What is CircleCI?
What is Codeship?
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Working for a web agency, I have access to many premium services for all parts of the development process which leads to two things when it comes to working on my personal projects at home.
1: I am more fussy about the quality of tools and services that I use than I was before I went from just messing around with programming to having a developer job.
2: I really don't want to pay a single fee or any kind of subscription to services as after using them all day at work I find it hard to justify personally paying a premium to use them for a bit of time at home after work.
However with Code ship neither of these things caused any issues as I found it to be very high quality and free.
On the subject of it being free, I know there are other CI solutions that are free however if you wish to use it with a private repository then unless you already have private Github repos then the fact that Code Ship integrates with Bitbucket can be extremely convenient as it means you can set up your personal projects with free private repository and a free CI / testing solution for absolutely free.
Overall Codeship has really impressed me in every way from its pricing to its clean and simple UI and its ease of use.
Setting up continuous integration is complex and time consuming. I've used Codeship for 1 year now and I would never go back to previous systems such as self hosted Jenkins for any kind of web applications. The ability to change developer access on a per repository basis with the click of a button is very helpful and integration with all our services such as Github and Heroku make testing and deployment happen in the background so we can concentrate on our application and not worry about what state the live code is in. We also find the Slack integration (and flowdock before that) to be a great way to share the current code status with the whole team without getting spammed with emails on each commit and build state change while testing prototype branches or working on pull-requests.
Like most developers I'd love it if my deployment processes were always the same for every project so I never had to think about deployment. However, that's probably never going to happen unless we stop having clients. Codeship allows me to organize all of my deployments into one place and set them up once so that I don't have to remember the process for every nuance of every client.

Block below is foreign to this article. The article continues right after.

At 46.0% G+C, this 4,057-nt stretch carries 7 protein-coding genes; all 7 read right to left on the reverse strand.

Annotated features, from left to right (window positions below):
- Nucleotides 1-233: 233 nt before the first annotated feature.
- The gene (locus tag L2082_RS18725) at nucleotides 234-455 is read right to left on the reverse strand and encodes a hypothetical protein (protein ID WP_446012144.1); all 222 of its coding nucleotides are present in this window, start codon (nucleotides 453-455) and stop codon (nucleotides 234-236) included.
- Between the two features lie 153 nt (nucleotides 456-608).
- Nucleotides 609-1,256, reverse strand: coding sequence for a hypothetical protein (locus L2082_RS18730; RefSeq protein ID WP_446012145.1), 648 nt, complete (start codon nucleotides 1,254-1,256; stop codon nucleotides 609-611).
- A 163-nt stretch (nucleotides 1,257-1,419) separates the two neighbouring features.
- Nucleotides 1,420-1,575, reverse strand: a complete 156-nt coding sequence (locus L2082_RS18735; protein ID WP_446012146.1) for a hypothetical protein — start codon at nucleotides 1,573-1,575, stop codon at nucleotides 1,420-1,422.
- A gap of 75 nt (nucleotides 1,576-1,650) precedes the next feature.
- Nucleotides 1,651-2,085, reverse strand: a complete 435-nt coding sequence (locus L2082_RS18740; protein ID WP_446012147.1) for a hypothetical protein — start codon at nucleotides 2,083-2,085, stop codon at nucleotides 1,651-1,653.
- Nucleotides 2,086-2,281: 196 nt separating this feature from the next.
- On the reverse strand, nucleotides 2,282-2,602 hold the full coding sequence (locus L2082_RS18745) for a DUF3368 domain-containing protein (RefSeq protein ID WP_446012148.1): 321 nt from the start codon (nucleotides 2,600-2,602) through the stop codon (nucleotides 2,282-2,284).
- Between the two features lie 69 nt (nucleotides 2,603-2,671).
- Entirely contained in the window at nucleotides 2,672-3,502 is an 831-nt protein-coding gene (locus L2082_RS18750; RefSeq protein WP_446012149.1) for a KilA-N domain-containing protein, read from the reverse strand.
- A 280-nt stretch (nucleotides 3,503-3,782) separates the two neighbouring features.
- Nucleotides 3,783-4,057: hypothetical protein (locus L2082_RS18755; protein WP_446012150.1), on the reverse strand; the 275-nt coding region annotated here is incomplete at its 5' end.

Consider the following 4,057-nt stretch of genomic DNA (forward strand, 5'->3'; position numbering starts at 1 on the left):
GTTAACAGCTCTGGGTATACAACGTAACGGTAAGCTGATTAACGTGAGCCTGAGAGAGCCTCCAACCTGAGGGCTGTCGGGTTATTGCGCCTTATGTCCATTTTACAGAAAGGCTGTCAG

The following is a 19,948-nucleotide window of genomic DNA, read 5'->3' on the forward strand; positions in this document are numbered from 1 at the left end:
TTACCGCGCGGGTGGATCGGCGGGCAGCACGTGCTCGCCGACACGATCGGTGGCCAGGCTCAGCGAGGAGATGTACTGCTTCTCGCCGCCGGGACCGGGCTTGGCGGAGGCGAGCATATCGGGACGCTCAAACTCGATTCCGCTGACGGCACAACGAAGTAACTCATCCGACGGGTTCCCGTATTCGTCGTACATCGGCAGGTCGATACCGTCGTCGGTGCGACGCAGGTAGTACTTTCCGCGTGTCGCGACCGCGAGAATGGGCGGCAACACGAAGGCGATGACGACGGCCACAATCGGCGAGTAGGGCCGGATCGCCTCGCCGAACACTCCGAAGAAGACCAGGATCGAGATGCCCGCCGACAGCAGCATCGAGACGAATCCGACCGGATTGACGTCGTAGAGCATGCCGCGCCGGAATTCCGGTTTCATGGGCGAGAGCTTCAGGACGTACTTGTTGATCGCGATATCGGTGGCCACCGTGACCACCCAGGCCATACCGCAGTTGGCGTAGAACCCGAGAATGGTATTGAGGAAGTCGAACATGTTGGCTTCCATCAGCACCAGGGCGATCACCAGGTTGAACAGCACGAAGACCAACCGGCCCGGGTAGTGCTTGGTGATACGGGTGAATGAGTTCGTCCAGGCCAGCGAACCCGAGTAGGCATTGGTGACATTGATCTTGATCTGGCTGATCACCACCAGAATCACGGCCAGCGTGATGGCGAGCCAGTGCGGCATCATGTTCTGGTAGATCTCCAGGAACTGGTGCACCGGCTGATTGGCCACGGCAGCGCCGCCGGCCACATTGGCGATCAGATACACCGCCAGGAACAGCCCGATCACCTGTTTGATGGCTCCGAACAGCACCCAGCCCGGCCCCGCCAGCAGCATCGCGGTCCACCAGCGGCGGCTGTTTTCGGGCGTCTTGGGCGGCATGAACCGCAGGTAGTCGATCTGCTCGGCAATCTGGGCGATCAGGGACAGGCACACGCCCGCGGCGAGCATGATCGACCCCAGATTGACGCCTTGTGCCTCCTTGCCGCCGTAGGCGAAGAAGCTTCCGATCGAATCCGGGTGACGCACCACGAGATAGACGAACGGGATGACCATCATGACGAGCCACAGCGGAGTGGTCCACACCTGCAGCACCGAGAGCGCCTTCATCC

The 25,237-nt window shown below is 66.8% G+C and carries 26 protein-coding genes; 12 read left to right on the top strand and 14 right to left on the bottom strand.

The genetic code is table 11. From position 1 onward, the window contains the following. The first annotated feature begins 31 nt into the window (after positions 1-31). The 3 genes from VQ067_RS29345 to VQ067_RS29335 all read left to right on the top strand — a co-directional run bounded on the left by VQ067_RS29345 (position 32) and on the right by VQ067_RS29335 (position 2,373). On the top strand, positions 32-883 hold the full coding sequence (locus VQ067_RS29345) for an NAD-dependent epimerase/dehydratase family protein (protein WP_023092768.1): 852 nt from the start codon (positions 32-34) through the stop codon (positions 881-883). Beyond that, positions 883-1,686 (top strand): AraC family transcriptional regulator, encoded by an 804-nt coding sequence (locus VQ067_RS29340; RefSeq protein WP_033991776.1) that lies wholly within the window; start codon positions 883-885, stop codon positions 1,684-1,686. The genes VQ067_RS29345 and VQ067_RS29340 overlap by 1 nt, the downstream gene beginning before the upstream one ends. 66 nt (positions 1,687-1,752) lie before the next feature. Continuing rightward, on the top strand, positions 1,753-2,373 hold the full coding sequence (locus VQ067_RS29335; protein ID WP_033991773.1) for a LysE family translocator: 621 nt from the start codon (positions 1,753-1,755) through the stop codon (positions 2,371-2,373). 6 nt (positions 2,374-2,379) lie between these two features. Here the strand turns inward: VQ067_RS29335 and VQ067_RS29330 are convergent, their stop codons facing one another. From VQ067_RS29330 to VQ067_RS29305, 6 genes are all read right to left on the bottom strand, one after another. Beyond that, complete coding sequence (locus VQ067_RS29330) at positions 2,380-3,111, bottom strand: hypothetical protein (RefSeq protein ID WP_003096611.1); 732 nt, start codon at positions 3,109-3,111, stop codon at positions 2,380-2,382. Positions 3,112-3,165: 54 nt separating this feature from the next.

Whether it's deploying a Drupal or Wordpress site to a private server, a Meteor.js app to Modulus, or just about anything else Codeship gives me the flexibility of writing my own shell scripts for custom jobs (private server) but also one-click solutions for common problems (deployment to Modulus).
Highly recommend them!
It's not easy to differentiate a CI/CD service because integrations matter so much more than the service itself. Didn't even need to read any docs, it just works exactly as you expect it to.
- Pipelines for running tests in parallel (freemium).
- Easiest setup of any CI service I've tried.
- Mandatory build status image service.
- Test runners are alright, but not that powerful. Py.test can run tests in parallel on its own, but enabling that feature doesn't seem to speed up Codeship runs.
- Doesn't detect tox environments, so you have to specify one environment per pipeline manually.
I use CircleCI as part of a cross platform mobile app to build and test the app as well as deploying .apk files to an s3 bucket.
Alongside CircleCI this repo also has a TravisCI setup for iOS. The CircleCI build has always been quicker and since moving from CircleCI v1 to CircleCI v2 it blows the TravisCI build out of the water. I'm really impressed with the performance gains from moving to v2. I'm pretty sure I could achieve similar results in Travis as well, but it was really easy to setup the Android CI build in Circle making use of Docker.